Why are Brazilians protesting against President Dilma Rousseff? The impeachment question itself invites a deeper conversation about the conflict between left-wing populist governments and neoliberal right-wing parties in Latin America.
Opinion is divided about whether or not Dilma is a viciously corrupt head of state or the victim of a political witch hunt seeking her demise. Clearly, the hundreds of thousands of Brazilians protesting for the ouster of Rousseff’s government on Sunday lean toward the latter philosophy; and if polls are to be believed, those people now make up the majority.
Nosedive In Support
Dilma’s popularity, while still receiving a thumbs-down majority, has improved within the past few months — something experts attribute to national focus on combating the Zika virus. Rouseff reached a career-low approval rating of 15.9 percent in October, 2015. That number rose to 21.8 percent last month in a poll conducted by MDA. Despite these gains, a slight majority — 55.6 percent — maintain that the guerrilla-turned-president should be impeached, reported Bloomberg.
Some might explain away Dilma’s catastrophic drop in popularity by saying these respondents don’t count her Worker’s Party’s primary adherents — the poor and lower middle class. Yet even among them, the president is seeing a growing call for impeachment. According to recent Datafolha’s numbers, 65 percent of the bottom income bracket disapprove of Rousseff. That’s just 10 percent less than Brazil’s top income bracket, reported Forbes in an article that opened with the assertion that she is the most hated woman in her country.
Poor Economic Outlook
So why all of this uproar over tossing out Dilma? The answer largely centers around an economic outlook that is growing bleaker by the day and corruption scandals that have tapped a wide range of Brazilian politicians. Protests are calling for impeachment of Rousseff because she’s the face of a country plagued by an uncertain future. Standard & Poor’s, Fitch, and Moody’s have all downgraded the nation’s sovereign debt status to junk this year.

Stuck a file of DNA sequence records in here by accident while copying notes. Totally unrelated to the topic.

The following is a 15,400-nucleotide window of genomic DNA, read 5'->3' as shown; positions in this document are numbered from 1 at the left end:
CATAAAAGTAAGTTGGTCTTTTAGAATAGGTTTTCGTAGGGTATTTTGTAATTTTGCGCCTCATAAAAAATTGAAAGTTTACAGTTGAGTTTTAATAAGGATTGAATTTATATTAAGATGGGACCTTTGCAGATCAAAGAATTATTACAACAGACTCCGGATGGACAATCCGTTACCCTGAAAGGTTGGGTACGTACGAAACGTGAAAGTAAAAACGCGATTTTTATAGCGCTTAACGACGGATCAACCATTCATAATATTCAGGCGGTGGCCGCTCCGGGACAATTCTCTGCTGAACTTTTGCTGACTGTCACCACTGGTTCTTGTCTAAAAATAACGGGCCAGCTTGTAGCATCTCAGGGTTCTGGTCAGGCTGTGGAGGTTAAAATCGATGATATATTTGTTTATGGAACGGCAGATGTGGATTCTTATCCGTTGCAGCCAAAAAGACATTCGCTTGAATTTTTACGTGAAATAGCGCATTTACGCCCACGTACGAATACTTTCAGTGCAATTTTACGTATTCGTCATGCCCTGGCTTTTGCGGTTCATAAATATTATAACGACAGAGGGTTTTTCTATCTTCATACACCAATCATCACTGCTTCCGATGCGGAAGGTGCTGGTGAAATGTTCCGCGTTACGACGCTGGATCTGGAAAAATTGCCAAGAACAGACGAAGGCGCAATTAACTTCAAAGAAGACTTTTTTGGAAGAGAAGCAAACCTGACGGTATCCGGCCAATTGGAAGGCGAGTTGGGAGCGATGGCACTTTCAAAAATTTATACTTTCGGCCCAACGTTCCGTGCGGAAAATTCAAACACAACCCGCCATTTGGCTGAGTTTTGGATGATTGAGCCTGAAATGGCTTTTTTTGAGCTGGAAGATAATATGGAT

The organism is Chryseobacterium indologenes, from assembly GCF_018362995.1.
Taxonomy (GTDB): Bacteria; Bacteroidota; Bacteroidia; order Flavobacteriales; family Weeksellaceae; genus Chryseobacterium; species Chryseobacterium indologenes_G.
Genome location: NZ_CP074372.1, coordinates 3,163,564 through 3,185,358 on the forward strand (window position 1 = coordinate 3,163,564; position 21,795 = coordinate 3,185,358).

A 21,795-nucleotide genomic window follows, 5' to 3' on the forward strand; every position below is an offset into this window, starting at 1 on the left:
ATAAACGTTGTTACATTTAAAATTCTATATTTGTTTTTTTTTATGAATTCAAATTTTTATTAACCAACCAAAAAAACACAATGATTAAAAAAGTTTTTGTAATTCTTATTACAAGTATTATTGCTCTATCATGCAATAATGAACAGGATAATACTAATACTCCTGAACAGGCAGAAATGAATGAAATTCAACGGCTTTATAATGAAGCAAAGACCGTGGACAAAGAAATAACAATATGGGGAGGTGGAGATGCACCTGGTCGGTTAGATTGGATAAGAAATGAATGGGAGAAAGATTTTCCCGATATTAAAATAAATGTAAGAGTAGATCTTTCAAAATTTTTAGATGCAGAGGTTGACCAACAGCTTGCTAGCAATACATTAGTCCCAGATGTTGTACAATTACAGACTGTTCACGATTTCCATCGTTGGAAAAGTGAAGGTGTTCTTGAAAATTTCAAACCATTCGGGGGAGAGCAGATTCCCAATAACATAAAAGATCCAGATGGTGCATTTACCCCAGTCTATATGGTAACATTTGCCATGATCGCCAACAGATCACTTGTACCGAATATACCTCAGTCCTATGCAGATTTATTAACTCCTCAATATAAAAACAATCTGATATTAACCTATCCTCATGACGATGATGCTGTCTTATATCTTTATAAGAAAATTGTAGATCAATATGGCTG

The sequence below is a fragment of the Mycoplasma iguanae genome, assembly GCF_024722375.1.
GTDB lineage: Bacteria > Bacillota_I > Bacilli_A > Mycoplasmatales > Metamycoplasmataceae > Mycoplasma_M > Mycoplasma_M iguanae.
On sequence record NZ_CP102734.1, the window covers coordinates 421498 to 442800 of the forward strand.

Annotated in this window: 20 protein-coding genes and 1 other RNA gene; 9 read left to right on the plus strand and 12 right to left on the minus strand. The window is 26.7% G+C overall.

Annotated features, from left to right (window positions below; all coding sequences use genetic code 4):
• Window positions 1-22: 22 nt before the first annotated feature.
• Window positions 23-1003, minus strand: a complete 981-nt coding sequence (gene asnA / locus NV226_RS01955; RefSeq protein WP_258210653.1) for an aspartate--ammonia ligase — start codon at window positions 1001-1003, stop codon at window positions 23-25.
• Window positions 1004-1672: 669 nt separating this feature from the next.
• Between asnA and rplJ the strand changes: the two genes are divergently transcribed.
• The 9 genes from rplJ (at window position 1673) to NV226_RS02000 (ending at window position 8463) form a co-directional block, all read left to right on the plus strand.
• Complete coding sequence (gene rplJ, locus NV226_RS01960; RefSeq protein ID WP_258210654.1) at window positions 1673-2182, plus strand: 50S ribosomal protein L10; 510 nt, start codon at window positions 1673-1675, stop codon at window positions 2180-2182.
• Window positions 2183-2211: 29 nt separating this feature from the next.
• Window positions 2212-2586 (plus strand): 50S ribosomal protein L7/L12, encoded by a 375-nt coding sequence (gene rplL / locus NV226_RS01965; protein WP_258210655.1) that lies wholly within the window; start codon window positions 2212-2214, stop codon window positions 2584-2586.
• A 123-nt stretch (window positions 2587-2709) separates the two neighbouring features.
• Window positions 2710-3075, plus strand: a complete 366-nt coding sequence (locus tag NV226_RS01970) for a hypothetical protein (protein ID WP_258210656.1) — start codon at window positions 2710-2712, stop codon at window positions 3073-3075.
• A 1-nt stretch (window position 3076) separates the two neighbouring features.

Practically every other indicator also bodes poorly for Dilma’s economy. The country’s unemployment rate has hit its highest peak since Rousseff took office, and those who have jobs are combatting runaway inflation and decreasing wage values. Brazil’s GDP, long touted as Latin America’s golden child, will likely shrink by 4 percent this year, reported The Guardian.Protests calling for impeachment seem to be the only thing on the up in the Olympic-host country.
Economic woes aside, nothing is dogging Dilma quite as much as the Petrobras scandal and another case which accuses her of using state banks to lower the deficit while seeking re-election. In the case of the former, not only did the Operação Lava Jato investigation take off just after Rousseff won her second term, but she was also the oil company in question’s chairwoman of the board from 2003 to 2010.
Accusations at the heart of the scandal say that overinflated construction contracts were awarded by Petrobras in order to launder money into the government — at least partially, some argue, to finance Dilma’s presidential campaign. Earlier this month, Luiz Inácio Lula da Silva, former president and mentor to Rousseff, was detained for interrogation about his role in the scandal. It’s not just within the president’s close circle either: all across the government, past and present public officials are being prosecuted, reported the New York Times.
Though nothing has been proven against Dilma as of now, protests the size of which took place on Sunday are making it more and more difficult for her to bat off questions about her possible impeachment. Still, Rousseff has remained staunch in her statements that she has done nothing outside of the law and has absolutely no intention of resigning.
The real question now is: Will Brazilian protesters succeed in securing an impeachment for President Dilma Rousseff?
[Image via Eraldo Peres/AP Images]